A comparison with the history of England shows why, in the end, the Dutch Republic could not hold on to its head start on the road to the modern form of capitalism. Just as on the Continent, in England the disintegration of feudalism took place after the plague. But although the English serfs had been freed, their hold on the land was not as firm as that of their counterparts on the Continent. The monarch got his money from the towns and therefore it was less in his interest to protect the peasants. Large landowners – not only the aristocracy – could gradually enlarge their estates by provoking the peasants into leaving their land. In England, the alliance was between the large landowners and the king, the biggest landowner, against the peasants. The difference with Prussia, where a comparable alliance existed, is that the peasants were not bound to the land. Unlike the Junkers, who definitely felt a certain responsibility towards the serfs, a lord in England was not bothered by legal or moral objections to taking away the livelihood of his peasants.
The large landowners in Britain did not lease their land to a dozen or so peasants, but to one big tenant farmer who had to hand over a part of his profits to the landowner. Therefore, it was to the benefit of the tenant farmer to maximize his profit margins and so he tried to have the work done by as few day laborers as possible.
Consequently, the British Isles gave birth to numerous labor-saving and production-enhancing innovations. Even before 1740, British grain could easily compete with grain from the Baltic. The most important innovation was the discovery that the tubers of the potatl-plant which had been imported from Mexico were edible, and since then the potato has become the main staple food of the working classes in Europe. A second consequence of the British system was that, generally speaking, the owner was never present on his estates. He kept control of everything from a distance without taking part in the labor process himself.
The now redundant English peasants did exactly what their counterparts in Holland had done in the fourteenth century: they left for the towns and looked for work in trade and industry. Fortune smiled on the English unemployed just as cynically as it had on the Hollanders. The period between 1630 and 1740 in Europe was marked by stagnation in population growth, and in this case it had not been caused by an epidemic, but by war. There was plenty of work in industry and food was cheap – it did not even need to be imported. In the last decade of the seventeenth century, the British economy drew level with that of Holland.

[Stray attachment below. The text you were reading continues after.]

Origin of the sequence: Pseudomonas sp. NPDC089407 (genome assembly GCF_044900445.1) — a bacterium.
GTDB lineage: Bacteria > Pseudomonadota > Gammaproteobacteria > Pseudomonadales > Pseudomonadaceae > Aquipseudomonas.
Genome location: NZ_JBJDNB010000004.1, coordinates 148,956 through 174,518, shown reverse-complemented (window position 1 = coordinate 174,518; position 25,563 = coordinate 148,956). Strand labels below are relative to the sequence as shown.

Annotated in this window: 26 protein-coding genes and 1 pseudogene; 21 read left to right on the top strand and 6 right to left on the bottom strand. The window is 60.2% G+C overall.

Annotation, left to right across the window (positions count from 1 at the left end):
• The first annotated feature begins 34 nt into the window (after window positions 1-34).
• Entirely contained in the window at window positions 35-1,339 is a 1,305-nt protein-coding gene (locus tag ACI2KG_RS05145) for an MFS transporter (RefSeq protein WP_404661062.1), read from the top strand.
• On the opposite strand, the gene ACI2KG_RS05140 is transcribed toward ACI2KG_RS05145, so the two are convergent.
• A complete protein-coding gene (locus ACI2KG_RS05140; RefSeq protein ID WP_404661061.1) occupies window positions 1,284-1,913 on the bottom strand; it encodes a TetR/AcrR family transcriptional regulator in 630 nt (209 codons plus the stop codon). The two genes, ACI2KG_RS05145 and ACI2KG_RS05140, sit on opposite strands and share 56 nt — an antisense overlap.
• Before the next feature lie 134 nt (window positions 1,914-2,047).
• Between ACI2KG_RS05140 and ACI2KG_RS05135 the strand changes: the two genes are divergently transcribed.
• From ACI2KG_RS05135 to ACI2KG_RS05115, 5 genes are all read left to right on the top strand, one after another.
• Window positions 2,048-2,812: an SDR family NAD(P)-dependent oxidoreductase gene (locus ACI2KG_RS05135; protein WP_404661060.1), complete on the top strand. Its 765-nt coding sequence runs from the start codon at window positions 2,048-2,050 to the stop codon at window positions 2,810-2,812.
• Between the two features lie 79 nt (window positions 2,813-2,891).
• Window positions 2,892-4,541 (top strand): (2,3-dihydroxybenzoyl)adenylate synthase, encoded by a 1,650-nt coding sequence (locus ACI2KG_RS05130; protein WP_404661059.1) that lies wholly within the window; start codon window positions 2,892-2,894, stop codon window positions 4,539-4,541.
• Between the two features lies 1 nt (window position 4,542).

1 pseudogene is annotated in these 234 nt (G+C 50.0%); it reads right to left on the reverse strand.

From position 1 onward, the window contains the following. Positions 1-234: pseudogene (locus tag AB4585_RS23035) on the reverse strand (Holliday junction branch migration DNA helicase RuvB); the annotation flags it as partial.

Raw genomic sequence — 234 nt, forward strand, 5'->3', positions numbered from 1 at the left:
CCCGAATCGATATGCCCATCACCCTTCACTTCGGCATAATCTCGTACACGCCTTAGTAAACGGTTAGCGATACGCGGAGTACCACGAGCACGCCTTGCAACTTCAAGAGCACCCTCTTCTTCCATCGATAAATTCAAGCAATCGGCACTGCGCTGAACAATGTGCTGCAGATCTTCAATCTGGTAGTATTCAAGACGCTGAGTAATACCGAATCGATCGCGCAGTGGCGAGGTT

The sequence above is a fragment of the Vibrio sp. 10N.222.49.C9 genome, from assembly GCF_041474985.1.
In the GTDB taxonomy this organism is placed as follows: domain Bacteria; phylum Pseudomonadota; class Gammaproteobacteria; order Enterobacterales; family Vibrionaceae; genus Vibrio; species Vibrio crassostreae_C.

In the eighteenth century, Holland was rapidly overtaken by England, where an agrarian type of capitalism had evolved. The English lords had developed a commercial mindset, their tenant-farmers had implemented one innovation after another and the nobility was prepared to invest in new inventions. And these came in quick succession. In 1767, the spinning jenny was invented and two years later, James Watt improved the steam engine, a machine that, even more than the windmill, used a source of energy not dependent on human or animal effort. The mechanical loom, the steam ship and the train followed. But, most important of all was the invention of artificial fertilizer. This increased the yield from the land to such a level that more and more people could be employed outside agriculture.
It was no accident that the Industrial Revolution started in England, as the large landowners had a much more businesslike mentality than elsewhere. Furthermore, it was important that the King of England, William III, had no objections to sharing power with a Parliament in which the towns and the aristocracy were represented. While William’s archenemy Louis XIV stifled the emergence of craft and industry in the French towns by basing his absolute rule on the peasant classes, England’s Dutch king gave every encouragement to emerging innovative forces.
The nineteenth-century English liberals called William’s seizure of power ‘the Glorious Revolution’. Of course that is a lovely euphemism for what was actually the subjugation of a country. But with William’s takeover, monarchical absolutism was blocked, and conditions for revolutionary industrial growth were created. In this sense Britain’s defeat was indeed ‘glorious’.
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